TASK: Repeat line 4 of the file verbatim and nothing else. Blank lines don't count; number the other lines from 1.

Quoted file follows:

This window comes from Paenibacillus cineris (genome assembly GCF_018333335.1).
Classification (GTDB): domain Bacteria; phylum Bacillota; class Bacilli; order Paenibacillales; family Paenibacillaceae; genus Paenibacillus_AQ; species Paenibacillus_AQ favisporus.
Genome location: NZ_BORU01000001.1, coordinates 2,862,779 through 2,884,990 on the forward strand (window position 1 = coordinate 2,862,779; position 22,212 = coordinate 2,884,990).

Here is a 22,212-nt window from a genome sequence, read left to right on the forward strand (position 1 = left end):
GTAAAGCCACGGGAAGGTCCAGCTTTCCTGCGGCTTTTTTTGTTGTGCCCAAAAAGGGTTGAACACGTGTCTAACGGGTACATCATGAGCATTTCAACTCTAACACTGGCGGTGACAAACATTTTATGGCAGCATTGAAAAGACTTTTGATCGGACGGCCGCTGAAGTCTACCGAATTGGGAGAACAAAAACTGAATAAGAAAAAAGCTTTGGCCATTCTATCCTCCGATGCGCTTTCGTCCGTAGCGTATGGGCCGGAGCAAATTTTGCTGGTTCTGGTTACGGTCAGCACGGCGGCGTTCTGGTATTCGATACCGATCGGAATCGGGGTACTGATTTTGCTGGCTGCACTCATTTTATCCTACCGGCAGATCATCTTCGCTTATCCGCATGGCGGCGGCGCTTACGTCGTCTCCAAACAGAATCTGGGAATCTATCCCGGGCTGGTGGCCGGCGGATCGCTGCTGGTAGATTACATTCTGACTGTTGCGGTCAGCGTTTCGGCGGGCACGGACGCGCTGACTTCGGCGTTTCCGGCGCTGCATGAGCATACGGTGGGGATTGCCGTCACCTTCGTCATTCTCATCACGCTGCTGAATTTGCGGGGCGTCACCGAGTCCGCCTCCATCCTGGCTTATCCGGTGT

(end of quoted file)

Here is a 22,212-nt window from a genome sequence, read left to right on the forward strand (position 1 = left end):